Royal Canadian Mounted Police
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Canada-U.S. Shiprider

If you see something suspicious on the water, REPORT IT! WindsorDetroitShiprider@rcmp-grc.gc.ca, PacificShiprider@rcmp-grc.gc.ca, or contact the Coastal / Airport Watch Program.

On June 17th, the RCMP and U.S. Coast Guard Thirteenth District formalized their standard operating procedure for Shiprider during a signing ceremony at the Peace Arch Provincial Park pavilion in British Columbia.

The event was attended by Consul General Denis Stevens, United States Consul General Anne Callaghan, RCMP Deputy Commissioner Craig Callens and USCG Rear Admiral Keith Taylor.

In addition to RCMP patrol vessels, residents of British Columbia will now see United States Coast Guard vessels with RCMP officers onboard.  Canadians need to be aware that if they are approached by a United States Coast Guard vessel in Canadian waters, they need to comply with their request as they would with an RCMP vessel.

Canada-U.S. Shiprider, officially known as Integrated Cross-border Maritime Law Enforcement Operations (ICMLEO), represents a truly cooperative approach to combating cross border crime on Canada and U.S. shared waterways.

Canada-U.S. Shiprider, officially known as Integrated Cross-border Maritime Law Enforcement Operations (ICMLEO), represents a truly cooperative approach to combating cross border crime on Canada and U.S. shared waterways.

Canada-U.S. Shiprider removes the international maritime boundary as a barrier to law enforcement by enabling seamless continuity of enforcement and security operations across the border, facilitating cross-border surveillance and interdiction, and serving as both a force multiplier and, potentially, as a model for other U.S./Canadian cross-border (integrated) enforcement and security initiatives.

How the Canada-U.S. Shiprider Works

Canada-U.S. Shiprider  involves vessels jointly crewed by specially trained and designated Canadian and U.S. law enforcement officers who are authorized to enforce the law on both sides of the international boundary line.  Working together, armed Canadian and U.S. law enforcement officers are able to transit back and forth across the border to help secure it from threats to national security, as well as prevent cross-border smuggling and trafficking.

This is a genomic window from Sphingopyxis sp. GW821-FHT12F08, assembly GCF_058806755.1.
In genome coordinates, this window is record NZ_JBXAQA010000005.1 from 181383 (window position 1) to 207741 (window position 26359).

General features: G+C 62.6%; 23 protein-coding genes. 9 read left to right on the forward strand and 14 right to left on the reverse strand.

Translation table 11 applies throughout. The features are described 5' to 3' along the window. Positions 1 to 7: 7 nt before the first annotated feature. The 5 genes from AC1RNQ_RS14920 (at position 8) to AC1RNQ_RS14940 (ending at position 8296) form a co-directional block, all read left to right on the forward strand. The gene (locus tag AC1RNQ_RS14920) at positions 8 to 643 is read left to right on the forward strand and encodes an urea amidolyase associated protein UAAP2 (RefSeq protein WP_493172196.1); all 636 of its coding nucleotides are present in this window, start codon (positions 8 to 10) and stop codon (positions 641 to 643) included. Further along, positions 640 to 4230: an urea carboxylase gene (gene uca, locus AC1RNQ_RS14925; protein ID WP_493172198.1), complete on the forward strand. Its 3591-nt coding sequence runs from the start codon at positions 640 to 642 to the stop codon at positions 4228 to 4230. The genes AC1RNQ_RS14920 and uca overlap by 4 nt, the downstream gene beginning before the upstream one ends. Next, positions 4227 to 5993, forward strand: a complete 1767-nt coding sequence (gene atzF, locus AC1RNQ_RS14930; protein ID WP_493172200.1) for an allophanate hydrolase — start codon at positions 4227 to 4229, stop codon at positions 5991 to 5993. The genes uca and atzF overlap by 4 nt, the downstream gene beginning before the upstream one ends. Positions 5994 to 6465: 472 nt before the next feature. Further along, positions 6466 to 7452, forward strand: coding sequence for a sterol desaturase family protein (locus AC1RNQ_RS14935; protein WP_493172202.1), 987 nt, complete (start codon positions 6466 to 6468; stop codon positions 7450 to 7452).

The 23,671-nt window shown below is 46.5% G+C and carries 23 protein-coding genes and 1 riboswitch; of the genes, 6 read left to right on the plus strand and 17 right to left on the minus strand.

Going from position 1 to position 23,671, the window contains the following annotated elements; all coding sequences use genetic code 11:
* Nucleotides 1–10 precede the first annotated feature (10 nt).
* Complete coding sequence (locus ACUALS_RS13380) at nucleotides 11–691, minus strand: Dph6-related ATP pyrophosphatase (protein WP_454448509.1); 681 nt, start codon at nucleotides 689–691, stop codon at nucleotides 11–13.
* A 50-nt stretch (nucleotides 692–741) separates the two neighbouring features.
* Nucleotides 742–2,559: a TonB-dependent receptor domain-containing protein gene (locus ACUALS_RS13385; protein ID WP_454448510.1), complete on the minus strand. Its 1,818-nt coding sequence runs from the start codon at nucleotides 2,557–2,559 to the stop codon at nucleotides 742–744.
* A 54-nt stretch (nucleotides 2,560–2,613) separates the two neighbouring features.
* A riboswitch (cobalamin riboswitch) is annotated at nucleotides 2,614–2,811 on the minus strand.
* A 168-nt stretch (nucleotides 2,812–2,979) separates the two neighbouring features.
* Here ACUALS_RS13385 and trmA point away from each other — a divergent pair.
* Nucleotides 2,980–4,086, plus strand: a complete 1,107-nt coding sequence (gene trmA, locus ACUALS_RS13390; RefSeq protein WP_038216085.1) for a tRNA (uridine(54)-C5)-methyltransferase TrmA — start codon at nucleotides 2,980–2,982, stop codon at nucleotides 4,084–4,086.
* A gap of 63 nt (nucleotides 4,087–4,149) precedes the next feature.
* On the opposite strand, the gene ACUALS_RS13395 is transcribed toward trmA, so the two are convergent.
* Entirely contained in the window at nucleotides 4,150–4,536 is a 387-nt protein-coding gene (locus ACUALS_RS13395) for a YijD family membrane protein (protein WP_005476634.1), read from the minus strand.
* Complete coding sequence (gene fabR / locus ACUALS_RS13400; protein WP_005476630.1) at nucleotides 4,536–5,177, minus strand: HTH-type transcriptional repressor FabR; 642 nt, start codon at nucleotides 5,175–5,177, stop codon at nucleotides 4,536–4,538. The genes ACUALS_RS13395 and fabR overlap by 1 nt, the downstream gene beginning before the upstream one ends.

Specific enforcement activities consist of detecting, monitoring and potentially boarding vessels in either Canadian or American waters.

In Canadian waters, Canada-U.S. Shiprider operations are subject to Canadian laws, policies and procedures and all operations are undertaken under the direction and control of the RCMP.  RCMP vessels designated as Canada-U.S. Shiprider vessels have a member of the USCG on board and are able to enter U.S. waters to enforce U.S. laws under the supervision of the USCG member.

Likewise, USCG vessels designated as Canada-U.S. Shiprider vessels have a member of the RCMP on board and are able to enter Canadian waters to enforce Canadian laws under the supervision of the RCMP officer.

By authorizing these officials to operate on either side of the border, the USCG and RCMP have developed a more efficient means of securing both sides of the border without violating the sovereignty of either nation.

Past Canada-U.S. Shiprider Operations

Five Canada-U.S. Shiprider pilots were conducted as a “proof of concept” for the Integrated Cross-border Maritime Law Enforcement Operations (ICMLEO).   The following operations provided the basis to gain governmental support for this framework agreement:

  • Detroit-Windsor area in September 2005;
  • Canada-U.S. Shiprider for Detroit Super Bowl XL in Feb 2006
  • Two simultaneous Canada-U.S. Shiprider Pilot Projects from August to October 2007 in Cornwall/Massena (Ontario-New York State) and the Strait of Georgia (British Columbia and Washington State)
  • The 2010 Winter Games Canada-U.S. Shiprider Security Operation in Vancouver
  • The 2010 G20 Shiprider Security Operation in support of the G8/G20 Summits in Toronto